The line between custody and custodial interrogation is a significant one. According to the United States Supreme Court, Miranda -and the custodial interrogation on which it relies-represents “a limited exception to the rule that the privilege must be claimed.” (Roberts v. United States (1980) 445 U.S. 552, 560 (Roberts ).) Because the high court has instructed that “the exception [to the objective invocation rule] does not apply outside the context of the inherently coercive custodial interrogations for which it was designed” (ibid.), we decline to extend the exception beyond its boundaries and therefore conclude that the objective invocation rule applies here.

Indeed, Roberts itself applied the objective invocation rule to a defendant who had been arrested. In that case, evidence was admitted at sentencing that the defendant had refused over a period of three years, preceding and following his arrest, to cooperate with the investigation of a criminal conspiracy in which he was a confessed participant. (Roberts, supra, 445 U.S. at pp. 553, 557.) In response to the defendant's complaint that use of his silence punished him for exercising his Fifth Amendment privilege against self-incrimination, the high court recognized, as we do here, that the privilege “is not self-executing” and “may not be relied upon unless it is invoked in a timely fashion.” (Roberts, supra, 445 U.S. at p. 559.) Berghuis, too, applied the general invocation rule to an arrestee who answered some questions and then fell silent. (Berghuis, supra, 560 U.S. at pp. 381–382 .) The Salinas plurality relied on both Roberts and Berghuis as support for the objective invocation rule. (Salinas, supra, 570 U.S. at pp. –––– [133 S.Ct. at pp. 2181–2182] (plur. opn. of Alito, J.).)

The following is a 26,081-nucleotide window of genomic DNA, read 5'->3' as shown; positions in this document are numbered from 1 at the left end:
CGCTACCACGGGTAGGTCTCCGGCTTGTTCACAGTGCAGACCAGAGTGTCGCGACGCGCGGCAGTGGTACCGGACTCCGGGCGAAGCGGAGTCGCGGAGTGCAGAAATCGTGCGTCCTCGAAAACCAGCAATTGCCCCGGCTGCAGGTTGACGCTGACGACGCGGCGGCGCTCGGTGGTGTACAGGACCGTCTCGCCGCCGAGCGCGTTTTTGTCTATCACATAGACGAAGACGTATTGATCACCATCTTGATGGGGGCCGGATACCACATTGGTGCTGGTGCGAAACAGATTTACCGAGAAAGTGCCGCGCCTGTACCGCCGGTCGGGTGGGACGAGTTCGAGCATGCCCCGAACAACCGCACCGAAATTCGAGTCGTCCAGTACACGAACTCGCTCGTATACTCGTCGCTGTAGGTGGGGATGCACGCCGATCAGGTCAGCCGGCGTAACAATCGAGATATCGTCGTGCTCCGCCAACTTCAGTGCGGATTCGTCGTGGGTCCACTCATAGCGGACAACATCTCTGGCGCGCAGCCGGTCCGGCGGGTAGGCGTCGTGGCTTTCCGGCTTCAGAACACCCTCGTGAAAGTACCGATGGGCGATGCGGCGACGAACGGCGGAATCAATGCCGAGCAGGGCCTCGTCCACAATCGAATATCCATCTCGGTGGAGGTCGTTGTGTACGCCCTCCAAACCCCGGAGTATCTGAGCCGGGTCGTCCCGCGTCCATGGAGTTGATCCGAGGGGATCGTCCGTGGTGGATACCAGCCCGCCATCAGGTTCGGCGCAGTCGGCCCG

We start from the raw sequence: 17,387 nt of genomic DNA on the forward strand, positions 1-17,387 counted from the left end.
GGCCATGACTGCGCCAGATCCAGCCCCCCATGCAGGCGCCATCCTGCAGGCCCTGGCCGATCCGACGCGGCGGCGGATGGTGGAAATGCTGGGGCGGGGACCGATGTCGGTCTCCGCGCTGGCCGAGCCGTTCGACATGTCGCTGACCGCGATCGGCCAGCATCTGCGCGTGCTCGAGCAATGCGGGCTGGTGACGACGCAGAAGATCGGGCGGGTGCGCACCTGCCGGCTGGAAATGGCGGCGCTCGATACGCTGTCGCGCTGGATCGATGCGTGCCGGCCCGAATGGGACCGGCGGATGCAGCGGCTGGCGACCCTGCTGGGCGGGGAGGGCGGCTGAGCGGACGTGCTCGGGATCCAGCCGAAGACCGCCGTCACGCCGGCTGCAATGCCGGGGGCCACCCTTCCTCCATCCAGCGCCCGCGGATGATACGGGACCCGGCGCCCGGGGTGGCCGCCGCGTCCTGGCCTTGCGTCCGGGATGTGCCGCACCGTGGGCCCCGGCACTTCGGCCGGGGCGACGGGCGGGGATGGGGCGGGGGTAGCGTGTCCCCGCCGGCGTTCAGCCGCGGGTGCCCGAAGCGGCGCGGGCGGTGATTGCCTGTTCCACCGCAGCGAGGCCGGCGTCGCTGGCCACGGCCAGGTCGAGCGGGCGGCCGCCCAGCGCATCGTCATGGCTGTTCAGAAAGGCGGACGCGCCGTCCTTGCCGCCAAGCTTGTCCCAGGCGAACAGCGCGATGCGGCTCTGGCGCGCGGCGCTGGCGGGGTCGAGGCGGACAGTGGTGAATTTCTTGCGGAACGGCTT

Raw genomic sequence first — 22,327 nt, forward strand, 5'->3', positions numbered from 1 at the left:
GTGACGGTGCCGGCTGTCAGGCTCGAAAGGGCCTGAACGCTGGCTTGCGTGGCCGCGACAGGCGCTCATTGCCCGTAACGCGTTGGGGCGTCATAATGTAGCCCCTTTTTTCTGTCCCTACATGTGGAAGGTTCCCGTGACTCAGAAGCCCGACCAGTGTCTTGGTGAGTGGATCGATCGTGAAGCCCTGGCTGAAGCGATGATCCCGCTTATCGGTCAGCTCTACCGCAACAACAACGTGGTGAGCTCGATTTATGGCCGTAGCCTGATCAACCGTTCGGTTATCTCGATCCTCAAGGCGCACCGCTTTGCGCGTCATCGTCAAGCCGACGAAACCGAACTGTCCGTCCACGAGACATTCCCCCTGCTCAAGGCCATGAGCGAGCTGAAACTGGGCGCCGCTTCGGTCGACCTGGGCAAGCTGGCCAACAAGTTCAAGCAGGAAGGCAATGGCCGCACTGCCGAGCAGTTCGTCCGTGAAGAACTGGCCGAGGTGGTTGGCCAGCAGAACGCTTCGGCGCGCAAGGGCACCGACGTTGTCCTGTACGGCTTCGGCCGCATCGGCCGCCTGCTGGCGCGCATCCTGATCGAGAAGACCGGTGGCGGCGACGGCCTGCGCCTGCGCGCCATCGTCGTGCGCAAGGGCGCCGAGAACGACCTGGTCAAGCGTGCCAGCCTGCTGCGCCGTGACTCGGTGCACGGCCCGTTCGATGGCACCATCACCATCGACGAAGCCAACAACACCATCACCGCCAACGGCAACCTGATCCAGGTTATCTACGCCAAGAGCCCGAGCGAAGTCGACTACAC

Where a defendant could have invoked his privilege against self-incrimination at any point-but failed to do so-the prosecution's use in its case-in-chief of the defendant's postarrest, pre-Miranda silence in the absence of interrogation cannot be deemed a “penalty ․ for exercising a constitutional privilege” within the meaning of Griffin, supra, 380 U.S. at page 614. Nor does use of a defendant's postarrest, pre-Miranda silence in the absence of interrogation subject him to the “cruel trilemma” of incriminating himself, lying, or demonstrating his guilt by silence. (Murphy v. Waterfront Comm'n (1964) 378 U.S. 52, 55.) No such quandary arises because he could have invoked his privilege against self-incrimination without penalty at any point before or after his arrest.

C